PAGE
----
Museum uses videoconferencing to teach students about scienceBy Brian Warkoczeski, November 2006
You won't find many penguins or polar bears wandering the streets of Ann Arbor, but students participating in an interactive videoconference with the Ann Arbor Hands-On Museum have been transported from their warm classroom to the Arctic Circle for a lesson on animals living in the cold.
With blue-screen technology, Charlie Stout, Media Arts Manager for the Ann Arbor Hands-On Museum, has helped Alex Long, In-House Education Coordinator, turn their Ann Arbor studio into a scene from Antarctica. By using two-way interactive videoconferencing and high-speed Internet2 access provided by Merit Network, the Museum has taken a class from the Reese Public School District on this imaginary journey for "Critters in the Cold," which allows students to "virtually" play with penguins and ask questions about animals who live on Antarctica.
"The kids love it," Stout said. "They absolutely love it. It works really, really well too."
Growing OpportunityThe Ann Arbor Hands-On Museum began interactive videoconferencing three years ago. The Museum's educational advisory board, consisting of Bill Bushaw, Ann Doyle, Barb Nanzig, Ellen Vaughan, and Karl Zinn, and the Museum staff pursued the video conference program with funds from a grant. During the first year, they did pilot-testing of the technology, and for the last two years, they have offered interactive videoconferences to schools.
The museum offers schools programs that are designed to meet national standards and benchmarks set by the State of Michigan for teachers' curriculums. Stout, Alex Long (In-House Education Coordinator), and Nancy Bryk (Education Director) coordinate and produce the events.
Early on, it was difficult to find schools that could utilize the interactive programs, but as interactive videoconferencing technology has become available at more and more school districts, the Ann Arbor Hands-On Museum is able to reach a greater number of students.
"The technology lets us reach schools in rural school districts," according to Long. "Schools who are too far away to travel here."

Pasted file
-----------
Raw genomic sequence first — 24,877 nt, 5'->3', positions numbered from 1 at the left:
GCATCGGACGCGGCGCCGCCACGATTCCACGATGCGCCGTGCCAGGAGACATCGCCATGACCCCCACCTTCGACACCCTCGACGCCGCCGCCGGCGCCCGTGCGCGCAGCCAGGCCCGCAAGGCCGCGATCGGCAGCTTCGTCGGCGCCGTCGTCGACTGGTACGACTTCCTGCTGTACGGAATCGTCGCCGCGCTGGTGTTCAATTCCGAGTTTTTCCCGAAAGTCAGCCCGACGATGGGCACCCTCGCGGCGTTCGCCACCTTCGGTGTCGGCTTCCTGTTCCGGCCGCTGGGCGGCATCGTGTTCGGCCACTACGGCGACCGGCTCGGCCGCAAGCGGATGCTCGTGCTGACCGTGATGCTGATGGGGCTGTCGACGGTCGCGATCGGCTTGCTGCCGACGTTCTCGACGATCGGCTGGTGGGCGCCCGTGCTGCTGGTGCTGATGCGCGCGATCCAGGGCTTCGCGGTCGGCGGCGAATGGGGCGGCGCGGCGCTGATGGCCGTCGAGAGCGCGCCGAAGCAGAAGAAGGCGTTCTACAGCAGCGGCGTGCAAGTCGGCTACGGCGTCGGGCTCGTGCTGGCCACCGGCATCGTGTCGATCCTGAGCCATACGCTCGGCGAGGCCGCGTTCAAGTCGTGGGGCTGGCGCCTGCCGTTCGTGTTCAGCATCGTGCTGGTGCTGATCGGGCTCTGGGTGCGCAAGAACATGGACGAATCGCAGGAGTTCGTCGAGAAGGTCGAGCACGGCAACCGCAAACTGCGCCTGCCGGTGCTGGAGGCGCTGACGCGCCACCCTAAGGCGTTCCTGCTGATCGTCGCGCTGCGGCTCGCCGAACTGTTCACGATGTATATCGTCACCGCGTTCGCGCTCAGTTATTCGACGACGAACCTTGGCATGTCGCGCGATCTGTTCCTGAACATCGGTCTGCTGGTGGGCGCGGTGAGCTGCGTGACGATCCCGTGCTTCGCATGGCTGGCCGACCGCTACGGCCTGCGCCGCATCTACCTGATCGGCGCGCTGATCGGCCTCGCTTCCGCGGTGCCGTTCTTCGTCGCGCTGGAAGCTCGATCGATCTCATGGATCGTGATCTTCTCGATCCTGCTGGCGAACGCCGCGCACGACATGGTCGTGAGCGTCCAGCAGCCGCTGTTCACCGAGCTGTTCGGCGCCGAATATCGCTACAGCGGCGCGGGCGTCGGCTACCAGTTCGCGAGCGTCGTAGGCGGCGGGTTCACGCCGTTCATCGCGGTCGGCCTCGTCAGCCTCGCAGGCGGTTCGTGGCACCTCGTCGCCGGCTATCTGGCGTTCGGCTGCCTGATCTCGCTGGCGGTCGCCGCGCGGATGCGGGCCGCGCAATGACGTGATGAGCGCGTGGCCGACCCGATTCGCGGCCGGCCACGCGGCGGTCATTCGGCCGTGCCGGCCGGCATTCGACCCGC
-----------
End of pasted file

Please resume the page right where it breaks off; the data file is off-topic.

In addition to Michigan, the Museum's educational videoconferences have been seen by students in Texas, New York, New Jersey, Oklahoma, and Montana. They also receive requests from outside the United States, but the difference between time zones can pose some problems.
Stout noted that interactive videoconferencing is becoming popular with other museums, such as the Gerald R. Ford Museum.
Programs Available to SchoolsWhen a class participates in an interactive videoconference with the Ann Arbor Hands-On Museum, the teacher receives instructions on setting up the videoconference and a kit that students can use to participate in the program's activities.
For example, a fun Halloween-related program called "Halloween Slime Time" allows students to make two types of slime while learning about the three states of matter, non-newtonian fluids, phase changes, and polymers.
Another popular program that was only offered in November involved owls from the Howell Nature Center. Students learned about the birds and their habitat and got to dissect owl pellets.
Current seasonal interactive video programs available through the Ann Arbor Hands-On Museum include "Critters in the Cold," "Water Wonders," and "Eyes and Optics."
"Water Wonders" teaches students about the properties of water such as surface tension, cohesion, density, capillary action, and more.
"Eyes and Optics" lets students learn about eyes and how they work. The classroom kit includes cow eyeballs that students can dissect while also interacting with the presenter at the Ann Arbor Hands-On Museum.
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